Thu, Aug 23, 2018 - Page 8 News List

EDITORIAL: Stealing allies changes ‘status quo’

Beijing’s continued policy of enticing Taiwan’s diplomatic allies away claimed a new victim on Tuesday, when the government was obliged to sever ties with El Salvador, having learned it was planning to switch allegiance to China.

The timing of the event, one day after President Tsai Ing-wen’s (蔡英文) return from a state visit to Paraguay and Belize, is consistent with Beijing’s policy of punishing Tsai for refusing to accept the so-called “1992 consensus,” which it considers to be integral to the cross-strait “status quo.”

The “status quo” is a nebulous concept that suffers from being ill-defined by the US and clearly defined — albeit in radically different ways — by Beijing and Taipei.

US support for Taiwan does not extend to support for independence, but it does extend to protection from invasion by China, so long as Taiwan makes no moves to unilaterally change the “status quo.” This stance has been criticized as being aimed at controlling the problem rather than solving it.

First is the problem of definition. The US, committed to acknowledging that Beijing believes Taiwan to be part of China — as part of its “one China” policy, while not actually recognizing Beijing’s “one China” principle — would like to continue ties with the People’s Republic of China (PRC) as the sole representative of China, while maintaining engagement and unofficial ties with Taiwan.

The Chinese Nationalist Party (KMT) agrees there is “one China,” yet differs on who represents that “one China.” Its official position is that the Republic of China (ROC) on Taiwan does, while tacitly recognizing that the Chinese Communist Party (CCP) on China shares this aspiration.

Implicit within this is the idea of two “Chinas,” existing in parallel universes until such time as the question of the correct interpretation is resolved.

The Democratic Progressive Party (DPP) views the “status quo” as entailing the existence of two sovereign nations.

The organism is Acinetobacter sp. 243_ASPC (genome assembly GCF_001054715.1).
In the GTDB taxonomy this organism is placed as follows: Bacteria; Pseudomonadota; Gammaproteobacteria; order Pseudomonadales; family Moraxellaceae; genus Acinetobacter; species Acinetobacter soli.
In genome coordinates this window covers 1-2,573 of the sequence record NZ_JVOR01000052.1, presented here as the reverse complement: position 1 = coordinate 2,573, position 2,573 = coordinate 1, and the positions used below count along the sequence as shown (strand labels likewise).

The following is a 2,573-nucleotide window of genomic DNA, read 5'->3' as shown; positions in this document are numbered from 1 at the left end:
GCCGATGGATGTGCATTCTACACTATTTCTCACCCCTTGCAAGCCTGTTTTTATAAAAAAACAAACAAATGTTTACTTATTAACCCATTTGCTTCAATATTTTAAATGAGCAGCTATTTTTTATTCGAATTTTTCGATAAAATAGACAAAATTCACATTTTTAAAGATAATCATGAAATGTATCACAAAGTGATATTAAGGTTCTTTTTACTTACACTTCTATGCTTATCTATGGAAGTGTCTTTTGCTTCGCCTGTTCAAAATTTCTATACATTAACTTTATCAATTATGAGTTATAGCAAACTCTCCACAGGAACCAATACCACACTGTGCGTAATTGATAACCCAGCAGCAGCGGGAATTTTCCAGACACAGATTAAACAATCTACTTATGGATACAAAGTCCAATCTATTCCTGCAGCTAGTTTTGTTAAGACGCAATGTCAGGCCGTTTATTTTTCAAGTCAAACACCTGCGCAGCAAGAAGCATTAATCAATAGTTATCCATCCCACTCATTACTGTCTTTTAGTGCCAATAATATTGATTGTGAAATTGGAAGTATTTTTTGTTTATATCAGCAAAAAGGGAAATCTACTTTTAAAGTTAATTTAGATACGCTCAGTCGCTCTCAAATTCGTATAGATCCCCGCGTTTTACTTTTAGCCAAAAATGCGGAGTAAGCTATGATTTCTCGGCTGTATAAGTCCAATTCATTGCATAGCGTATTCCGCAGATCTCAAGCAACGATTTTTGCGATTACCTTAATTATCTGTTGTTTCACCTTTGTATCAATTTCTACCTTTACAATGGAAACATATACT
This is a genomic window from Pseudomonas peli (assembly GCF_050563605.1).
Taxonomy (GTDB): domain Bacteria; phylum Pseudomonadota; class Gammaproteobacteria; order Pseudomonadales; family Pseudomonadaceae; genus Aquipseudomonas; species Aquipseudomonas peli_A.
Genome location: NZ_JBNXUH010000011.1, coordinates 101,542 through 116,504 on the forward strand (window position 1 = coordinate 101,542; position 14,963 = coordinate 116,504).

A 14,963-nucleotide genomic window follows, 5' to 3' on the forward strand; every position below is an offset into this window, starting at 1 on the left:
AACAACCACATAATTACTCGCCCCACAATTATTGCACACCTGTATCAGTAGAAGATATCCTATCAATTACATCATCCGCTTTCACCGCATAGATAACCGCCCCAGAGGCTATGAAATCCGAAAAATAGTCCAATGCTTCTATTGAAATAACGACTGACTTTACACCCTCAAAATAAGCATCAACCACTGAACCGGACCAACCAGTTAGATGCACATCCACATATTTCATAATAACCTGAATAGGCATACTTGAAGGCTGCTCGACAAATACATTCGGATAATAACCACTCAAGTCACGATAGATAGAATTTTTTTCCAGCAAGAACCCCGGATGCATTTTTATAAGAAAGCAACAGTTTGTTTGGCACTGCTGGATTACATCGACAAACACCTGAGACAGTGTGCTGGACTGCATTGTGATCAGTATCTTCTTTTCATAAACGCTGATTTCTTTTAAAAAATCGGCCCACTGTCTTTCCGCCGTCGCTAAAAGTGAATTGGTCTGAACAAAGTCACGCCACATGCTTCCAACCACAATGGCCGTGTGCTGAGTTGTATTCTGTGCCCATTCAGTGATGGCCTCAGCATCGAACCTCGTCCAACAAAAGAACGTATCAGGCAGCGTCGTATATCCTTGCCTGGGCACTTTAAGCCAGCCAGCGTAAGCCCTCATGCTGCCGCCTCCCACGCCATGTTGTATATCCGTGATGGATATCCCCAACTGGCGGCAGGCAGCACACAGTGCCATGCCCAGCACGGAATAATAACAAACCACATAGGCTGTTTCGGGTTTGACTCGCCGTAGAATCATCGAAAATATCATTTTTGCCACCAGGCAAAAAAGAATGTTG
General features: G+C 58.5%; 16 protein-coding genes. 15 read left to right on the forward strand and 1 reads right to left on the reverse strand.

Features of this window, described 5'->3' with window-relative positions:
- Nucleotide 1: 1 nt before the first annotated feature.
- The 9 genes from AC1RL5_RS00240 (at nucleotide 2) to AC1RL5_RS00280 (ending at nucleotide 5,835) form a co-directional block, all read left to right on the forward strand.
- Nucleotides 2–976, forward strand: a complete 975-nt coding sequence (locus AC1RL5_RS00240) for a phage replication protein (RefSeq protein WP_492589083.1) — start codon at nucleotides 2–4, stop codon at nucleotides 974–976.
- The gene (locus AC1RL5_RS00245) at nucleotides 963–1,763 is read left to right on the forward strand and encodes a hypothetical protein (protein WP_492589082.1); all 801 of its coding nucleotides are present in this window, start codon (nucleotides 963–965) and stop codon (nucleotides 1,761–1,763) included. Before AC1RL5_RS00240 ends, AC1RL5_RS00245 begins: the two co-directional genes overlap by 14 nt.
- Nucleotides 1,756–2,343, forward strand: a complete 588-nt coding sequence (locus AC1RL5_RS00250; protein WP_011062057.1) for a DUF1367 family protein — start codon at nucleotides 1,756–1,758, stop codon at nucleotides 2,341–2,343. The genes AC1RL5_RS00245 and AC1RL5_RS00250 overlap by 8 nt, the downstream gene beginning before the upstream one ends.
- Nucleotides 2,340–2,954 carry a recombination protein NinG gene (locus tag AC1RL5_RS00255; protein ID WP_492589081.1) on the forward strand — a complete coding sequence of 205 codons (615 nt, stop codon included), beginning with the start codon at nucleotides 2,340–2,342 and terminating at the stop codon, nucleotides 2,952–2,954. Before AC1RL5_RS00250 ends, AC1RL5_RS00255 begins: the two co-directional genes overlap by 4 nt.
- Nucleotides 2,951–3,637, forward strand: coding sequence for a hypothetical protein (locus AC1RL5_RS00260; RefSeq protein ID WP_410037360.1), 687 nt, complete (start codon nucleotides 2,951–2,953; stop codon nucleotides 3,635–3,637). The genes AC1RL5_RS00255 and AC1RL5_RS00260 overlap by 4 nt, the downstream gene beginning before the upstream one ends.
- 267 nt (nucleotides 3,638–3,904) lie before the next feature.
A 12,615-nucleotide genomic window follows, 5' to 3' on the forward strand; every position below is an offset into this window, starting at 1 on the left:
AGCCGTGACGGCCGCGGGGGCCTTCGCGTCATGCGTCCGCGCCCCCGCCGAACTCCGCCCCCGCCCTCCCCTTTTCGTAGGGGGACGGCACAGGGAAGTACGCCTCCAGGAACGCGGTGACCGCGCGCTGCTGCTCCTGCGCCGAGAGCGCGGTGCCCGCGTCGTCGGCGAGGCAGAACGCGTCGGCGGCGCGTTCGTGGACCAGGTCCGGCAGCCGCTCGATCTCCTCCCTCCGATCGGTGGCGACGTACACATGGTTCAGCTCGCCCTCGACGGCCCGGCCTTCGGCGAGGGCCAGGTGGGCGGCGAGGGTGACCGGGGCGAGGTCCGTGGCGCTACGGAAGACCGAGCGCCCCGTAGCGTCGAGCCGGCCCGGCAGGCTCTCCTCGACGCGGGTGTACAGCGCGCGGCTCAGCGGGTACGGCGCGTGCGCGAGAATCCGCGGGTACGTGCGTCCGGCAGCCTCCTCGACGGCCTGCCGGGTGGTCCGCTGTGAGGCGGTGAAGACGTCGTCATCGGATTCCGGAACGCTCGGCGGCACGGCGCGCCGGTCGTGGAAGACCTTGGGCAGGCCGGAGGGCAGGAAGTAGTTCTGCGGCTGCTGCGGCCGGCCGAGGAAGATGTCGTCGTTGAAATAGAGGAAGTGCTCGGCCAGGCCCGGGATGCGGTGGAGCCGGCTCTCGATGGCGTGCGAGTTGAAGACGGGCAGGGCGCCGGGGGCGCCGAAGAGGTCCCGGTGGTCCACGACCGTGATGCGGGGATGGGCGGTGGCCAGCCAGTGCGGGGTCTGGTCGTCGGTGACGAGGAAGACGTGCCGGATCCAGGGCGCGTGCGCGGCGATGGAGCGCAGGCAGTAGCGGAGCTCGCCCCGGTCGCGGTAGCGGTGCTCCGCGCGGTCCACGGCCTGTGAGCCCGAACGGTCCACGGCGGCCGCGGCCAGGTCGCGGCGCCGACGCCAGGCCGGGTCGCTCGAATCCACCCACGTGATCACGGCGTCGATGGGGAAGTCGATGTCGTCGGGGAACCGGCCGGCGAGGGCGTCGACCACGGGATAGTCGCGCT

The CCP insists that Taiwan and China are part of the same country, albeit not yet unified. From this perspective, Beijing’s aggressive provocations, such as its military build-up, drills clearly purposed for Taiwan invasion-readiness, frequent military fly-bys, thousands of missiles aimed at Taiwan, the theft of diplomatic allies and the enactment of an “Anti-Secession” Law are all consistent with maintaining the “status quo.”

During the administration of former president Chen Shui-bian (陳水扁), the US was wary of the 2003 Referendum Act (公民投票法) and Chen’s plans to hold a defensive referendum. Chen was adamant that such a referendum was necessary to preserve Taiwan’s sovereignty, and thereby maintaining the “status quo” as defined by the DPP.

He believed that the government should build a vigorous defensive force to ensure that the “status quo” was maintained. This is something that Tsai is pursuing, too, with promises to reinforce Taiwan’s defensive capabilities.

The second problem is dynamism. Domestic politics and international relations are never static.

Could the development of democracy on Taiwan be interpreted as a unilateral changing of the “status quo”?

Prior to Taiwan’s democratization, both sides of the Taiwan Strait were ruled by totalitarian states. The annexation of Taiwan at that point would have been easier.

Yet, what were former presidents Chiang Ching-kuo (蔣經國) and Lee Teng-hui (李登輝) to do? Maintain the nation in a cocoon-like stasis to ensure the smooth handover to the communists, whom the KMT — at least back then — still regarded as mortal enemies?

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